Despite haphazard league form, Wolfsburg have their eyes on Champions League glory against Gent. But Klaus Allofs doesn't believe that the prize money will stop the EPL's domination of the transfer market.
Wolfsburg sporting director Klaus Allofs believes Champions League progress may help the German club persuade their best players to stay, yet the prize money itself won't be enough to help them compete with English Premier League sides.
The Wolves, league champions in 2009, recently sold star player Kevin de Bruyne to Manchester City for 75 million euros ($83 million) last summer as well as Timm Klose to Norwich for 12 million euros in January and will be fighting off a number of English teams for other key players this summer.
Although Allofs is optimistic about Wolfsburg holding on to the likes of Ricardo Rodriguez and Luiz Gustavo, he is realistic about the current financial landscape in European football.
“It's very tough to compete with these teams because they're paying much more money than we can,” he told DW.com. "Money out of the Champions League can help but it's not making the difference. Even with the Champions League it will remain very difficult to compete with English teams.”
When asked if a top-four finish in this season's Bundesliga and the promise of European football was required to keep his players from moving, Allofs said: "They're all under contract. So it's not as if we sold Kevin de Bruyne so this year we have to sell another one.
"Of course, it's very important for attracting players and it would be better for our players to play in the Champions League," he continued. "This is a part of the game - especially now with the money from England - there is a lot of speculation but we want to build and create a good team that is able to compete not with Bayern Munich but Borussia Dortmund, Bayer Leverkusen and the rest.”
'We expect to win'
Wolfsburg travel to Belgium this week to take on Gent in the last 16 of the Champions League, knowing that a win in the first leg would put them in a strong position to qualify for the quarterfinals of the competition for the first time.
Despite a poor run of form that has seen Dieter Hecking's side pick up just two wins from their last nine games in all competitions, Allofs is aware that his side are strong favourites for the tie.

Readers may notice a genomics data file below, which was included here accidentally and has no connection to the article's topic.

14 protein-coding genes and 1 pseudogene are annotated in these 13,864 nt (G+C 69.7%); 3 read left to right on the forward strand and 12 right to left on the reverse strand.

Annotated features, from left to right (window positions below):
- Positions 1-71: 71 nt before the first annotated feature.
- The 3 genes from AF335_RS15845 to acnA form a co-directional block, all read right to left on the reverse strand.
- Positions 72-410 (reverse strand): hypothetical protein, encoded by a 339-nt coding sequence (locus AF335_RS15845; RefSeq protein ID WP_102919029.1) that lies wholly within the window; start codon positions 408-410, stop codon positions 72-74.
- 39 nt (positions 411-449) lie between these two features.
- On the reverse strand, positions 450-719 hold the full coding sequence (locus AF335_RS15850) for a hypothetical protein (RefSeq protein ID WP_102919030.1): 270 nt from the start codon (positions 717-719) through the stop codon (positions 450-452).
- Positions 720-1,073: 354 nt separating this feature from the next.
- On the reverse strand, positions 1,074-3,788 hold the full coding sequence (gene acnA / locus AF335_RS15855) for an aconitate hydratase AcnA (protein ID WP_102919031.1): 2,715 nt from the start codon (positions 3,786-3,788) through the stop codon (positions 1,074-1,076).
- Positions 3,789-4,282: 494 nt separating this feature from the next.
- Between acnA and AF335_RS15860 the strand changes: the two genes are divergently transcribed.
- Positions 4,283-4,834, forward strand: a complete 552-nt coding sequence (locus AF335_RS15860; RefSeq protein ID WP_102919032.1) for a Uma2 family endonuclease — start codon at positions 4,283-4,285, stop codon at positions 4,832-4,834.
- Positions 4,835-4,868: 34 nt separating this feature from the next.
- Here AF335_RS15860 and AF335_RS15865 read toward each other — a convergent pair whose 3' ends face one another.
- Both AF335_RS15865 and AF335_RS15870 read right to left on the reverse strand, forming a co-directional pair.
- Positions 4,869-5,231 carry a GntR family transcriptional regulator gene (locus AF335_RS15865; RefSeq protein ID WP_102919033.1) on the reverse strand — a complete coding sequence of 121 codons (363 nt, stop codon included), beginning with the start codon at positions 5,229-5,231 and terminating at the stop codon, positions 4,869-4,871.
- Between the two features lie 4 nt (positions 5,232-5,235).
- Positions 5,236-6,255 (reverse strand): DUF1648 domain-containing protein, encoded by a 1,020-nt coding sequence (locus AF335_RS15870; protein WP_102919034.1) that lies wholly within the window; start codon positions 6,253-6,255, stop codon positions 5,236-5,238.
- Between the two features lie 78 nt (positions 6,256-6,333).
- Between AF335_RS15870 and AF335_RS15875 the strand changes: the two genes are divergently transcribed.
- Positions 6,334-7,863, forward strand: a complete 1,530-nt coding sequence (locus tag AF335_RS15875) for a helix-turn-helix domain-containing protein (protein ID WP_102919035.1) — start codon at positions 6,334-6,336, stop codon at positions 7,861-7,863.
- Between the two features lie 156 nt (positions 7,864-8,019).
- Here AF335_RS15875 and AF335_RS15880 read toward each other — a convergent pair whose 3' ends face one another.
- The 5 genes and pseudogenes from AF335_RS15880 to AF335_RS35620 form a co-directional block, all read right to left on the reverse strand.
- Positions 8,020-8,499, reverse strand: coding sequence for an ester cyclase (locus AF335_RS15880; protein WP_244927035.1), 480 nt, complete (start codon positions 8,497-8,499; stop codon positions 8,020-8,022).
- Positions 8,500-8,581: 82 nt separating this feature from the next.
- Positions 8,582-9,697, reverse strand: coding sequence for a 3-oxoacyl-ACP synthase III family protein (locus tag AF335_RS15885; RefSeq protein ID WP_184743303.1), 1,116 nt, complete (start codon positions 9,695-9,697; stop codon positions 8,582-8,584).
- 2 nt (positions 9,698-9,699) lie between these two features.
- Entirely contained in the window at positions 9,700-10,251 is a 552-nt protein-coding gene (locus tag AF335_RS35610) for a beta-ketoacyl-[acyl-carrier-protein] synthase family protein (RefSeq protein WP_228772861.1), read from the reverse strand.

He said: “The way we have been playing in the past few weeks suggests there's no reason to be favorites but it's a little bit the same for Gent - they've also now lost some games. As a German club who came second in the Bundesliga and are holders of the German Cup, when you're playing against a team from Belgium you're always favorite in my point of view. But it's very close.”
Although the Wolves have stumbled through their domestic campaigns - currently sitting eighth in the Bundesliga and knocked out of the German Cup by Bayern Munich in the second round - they have saved their best performances for Europe's premier club competition.
Few expected Hecking's side to do well when they were drawn in a tough group with CSKA Moscow, PSV Eindhoven and Manchester United. Yet the Wolves won each of their home games, including a dramatic 3-2 win over the Premier League giants to secure qualification to the last 16 for the first time.
Looking back on the first-place finish in Group B, Allofs confirms that he put no specific expectations on the squad but noted: “We wanted to show that we are a team which can compete with the best teams in Europe.
“After the group phase draw we thought that it was a tough group but we could do it. For us, Manchester United were the big favorites but we are at least on the same level as the teams from Moscow and Eindhoven. Reaching the quarterfinals would be a very important sign for the club and the Bundesliga as well. If Wolfsburg and Bayern can be in the quarterfinals then it really would be great.”
Indeed, the idea of a collective effort from German teams to keep the Bundesliga's strong standing in Europe is evident from speaking to the Wolfsburg chief. Whether through genuine patriotism or the existential threat from England, Spain and Italy is not clear, but seems to drive Allofs in his quest to ensure the club proudly flies the light green and white flag firstly for their fans and then for their own league.
“First of all we think about Wolfsburg,” admitted Allofs, when asked if Wolfsburg feel any pressure to pick up coefficient points on the Bundesliga's behalf.
“Of course we want to be at the status where three qualify automatically but we also want to show internationally that the Bundesliga is a really high quality league. For that it's very important to be present in the Champions League quarterfinals, semtfinals or perhaps even winning the title."